Sure, we will loose the flicker of the projector, which movie goers rarely hear anyway, but we'll gain much more when we go to the drive-in. Melisa Green, the owner of the Town and Country Drive-In says she has the community to thank. "The movie industry was able to see that we are a viable theatre and we needed to be saved. They have reached their hand out to help us and to help us with financing," says Green.
The new digital projectors are not in yet but soon will be and, along with it, a new sound system. Also, when the drive-in opens up they will offer much more than just movies. "For instance, if someone wanted to get engaged and have a proposal we could show it on the big screen. We have the capabilities for someone to rent out our facilities for a night for a private party and show their own personal movies!" Green tells us. She also said they were planning other surprises, "By the fall, to be able to open up to the public for free and show Monday Night Football on the big screen and just have our concessions open," a classic American past-time, but now with a modern twist.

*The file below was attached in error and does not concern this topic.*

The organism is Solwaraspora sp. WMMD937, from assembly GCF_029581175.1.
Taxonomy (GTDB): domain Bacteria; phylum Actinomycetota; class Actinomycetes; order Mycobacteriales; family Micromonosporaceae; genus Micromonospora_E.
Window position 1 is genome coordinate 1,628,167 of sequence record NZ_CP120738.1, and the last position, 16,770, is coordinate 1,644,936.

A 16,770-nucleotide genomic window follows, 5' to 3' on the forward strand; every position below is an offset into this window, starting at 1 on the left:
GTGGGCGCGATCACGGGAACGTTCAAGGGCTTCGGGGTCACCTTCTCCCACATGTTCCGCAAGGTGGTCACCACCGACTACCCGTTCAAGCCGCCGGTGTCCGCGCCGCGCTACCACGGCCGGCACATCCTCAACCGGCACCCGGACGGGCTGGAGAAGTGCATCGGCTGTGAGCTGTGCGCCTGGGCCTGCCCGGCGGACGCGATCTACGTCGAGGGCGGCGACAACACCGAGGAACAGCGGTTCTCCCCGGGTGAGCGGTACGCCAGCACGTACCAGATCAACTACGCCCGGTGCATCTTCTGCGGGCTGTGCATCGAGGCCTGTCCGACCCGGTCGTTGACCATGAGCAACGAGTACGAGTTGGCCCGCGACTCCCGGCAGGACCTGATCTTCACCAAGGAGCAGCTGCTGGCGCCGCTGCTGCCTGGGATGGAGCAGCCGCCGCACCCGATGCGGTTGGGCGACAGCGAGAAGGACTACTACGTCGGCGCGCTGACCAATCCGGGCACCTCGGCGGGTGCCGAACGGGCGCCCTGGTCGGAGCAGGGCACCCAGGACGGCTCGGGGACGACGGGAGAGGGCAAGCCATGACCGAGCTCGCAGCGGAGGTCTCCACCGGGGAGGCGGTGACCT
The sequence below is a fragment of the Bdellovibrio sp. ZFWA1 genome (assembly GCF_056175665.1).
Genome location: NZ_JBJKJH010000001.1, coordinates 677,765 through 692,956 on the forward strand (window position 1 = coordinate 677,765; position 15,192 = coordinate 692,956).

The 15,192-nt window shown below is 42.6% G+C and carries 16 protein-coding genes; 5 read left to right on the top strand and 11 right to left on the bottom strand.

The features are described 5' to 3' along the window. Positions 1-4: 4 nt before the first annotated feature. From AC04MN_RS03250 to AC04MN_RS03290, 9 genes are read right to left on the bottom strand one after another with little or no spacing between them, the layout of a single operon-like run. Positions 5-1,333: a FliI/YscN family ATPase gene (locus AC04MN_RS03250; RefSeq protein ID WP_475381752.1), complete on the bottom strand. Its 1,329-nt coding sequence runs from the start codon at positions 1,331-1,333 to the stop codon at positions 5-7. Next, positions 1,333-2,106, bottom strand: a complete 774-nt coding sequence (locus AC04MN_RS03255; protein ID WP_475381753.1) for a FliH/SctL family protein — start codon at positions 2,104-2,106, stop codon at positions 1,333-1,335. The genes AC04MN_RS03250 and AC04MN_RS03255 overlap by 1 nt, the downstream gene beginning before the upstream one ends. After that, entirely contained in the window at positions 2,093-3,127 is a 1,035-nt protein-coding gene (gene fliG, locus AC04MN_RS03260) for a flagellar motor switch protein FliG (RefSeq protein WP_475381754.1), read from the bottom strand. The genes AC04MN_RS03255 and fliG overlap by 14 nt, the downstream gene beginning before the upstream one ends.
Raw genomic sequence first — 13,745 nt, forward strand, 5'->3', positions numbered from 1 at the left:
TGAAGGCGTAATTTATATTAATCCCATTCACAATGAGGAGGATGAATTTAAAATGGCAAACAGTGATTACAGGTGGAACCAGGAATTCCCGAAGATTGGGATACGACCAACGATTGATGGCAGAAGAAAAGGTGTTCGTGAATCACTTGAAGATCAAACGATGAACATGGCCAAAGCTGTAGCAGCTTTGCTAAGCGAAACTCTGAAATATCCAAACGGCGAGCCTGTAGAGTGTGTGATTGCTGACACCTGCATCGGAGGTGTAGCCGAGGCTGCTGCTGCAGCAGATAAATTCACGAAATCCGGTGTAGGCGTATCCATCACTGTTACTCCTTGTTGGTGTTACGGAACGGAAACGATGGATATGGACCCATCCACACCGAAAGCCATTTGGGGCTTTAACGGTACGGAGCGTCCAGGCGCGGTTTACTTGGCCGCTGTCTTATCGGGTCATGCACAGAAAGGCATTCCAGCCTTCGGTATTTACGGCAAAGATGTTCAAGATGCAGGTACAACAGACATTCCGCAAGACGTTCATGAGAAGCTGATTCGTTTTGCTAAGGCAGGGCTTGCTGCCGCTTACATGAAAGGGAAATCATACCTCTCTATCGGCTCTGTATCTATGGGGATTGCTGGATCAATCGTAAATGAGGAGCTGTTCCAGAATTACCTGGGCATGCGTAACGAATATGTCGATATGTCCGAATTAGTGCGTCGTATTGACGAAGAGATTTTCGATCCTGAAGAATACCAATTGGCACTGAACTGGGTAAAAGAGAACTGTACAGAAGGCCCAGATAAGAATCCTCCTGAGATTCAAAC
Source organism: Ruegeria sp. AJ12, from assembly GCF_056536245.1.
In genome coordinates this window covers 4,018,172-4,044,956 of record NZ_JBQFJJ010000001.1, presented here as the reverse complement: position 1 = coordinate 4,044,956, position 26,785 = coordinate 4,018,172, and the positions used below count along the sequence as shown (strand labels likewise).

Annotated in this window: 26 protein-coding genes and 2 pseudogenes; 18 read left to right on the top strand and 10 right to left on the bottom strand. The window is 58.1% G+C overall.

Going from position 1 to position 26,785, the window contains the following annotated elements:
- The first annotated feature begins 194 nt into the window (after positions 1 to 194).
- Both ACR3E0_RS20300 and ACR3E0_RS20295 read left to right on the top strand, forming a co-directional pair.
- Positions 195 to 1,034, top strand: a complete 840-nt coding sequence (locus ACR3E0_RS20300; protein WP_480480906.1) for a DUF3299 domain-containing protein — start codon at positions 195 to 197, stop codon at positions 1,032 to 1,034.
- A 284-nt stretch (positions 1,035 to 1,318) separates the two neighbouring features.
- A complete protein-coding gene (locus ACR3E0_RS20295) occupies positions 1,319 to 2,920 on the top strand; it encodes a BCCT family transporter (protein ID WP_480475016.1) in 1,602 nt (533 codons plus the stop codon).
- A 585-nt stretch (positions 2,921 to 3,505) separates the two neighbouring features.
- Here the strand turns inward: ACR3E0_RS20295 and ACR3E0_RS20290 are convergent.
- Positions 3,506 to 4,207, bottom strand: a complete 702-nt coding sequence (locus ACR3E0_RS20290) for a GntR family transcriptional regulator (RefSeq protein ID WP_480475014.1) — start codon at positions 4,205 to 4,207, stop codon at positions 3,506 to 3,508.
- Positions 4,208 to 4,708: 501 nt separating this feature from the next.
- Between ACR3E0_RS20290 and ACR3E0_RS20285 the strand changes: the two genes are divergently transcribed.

The conversion cost the drive in $100,000 for each screen. They say they are still making improvements and need the communities support.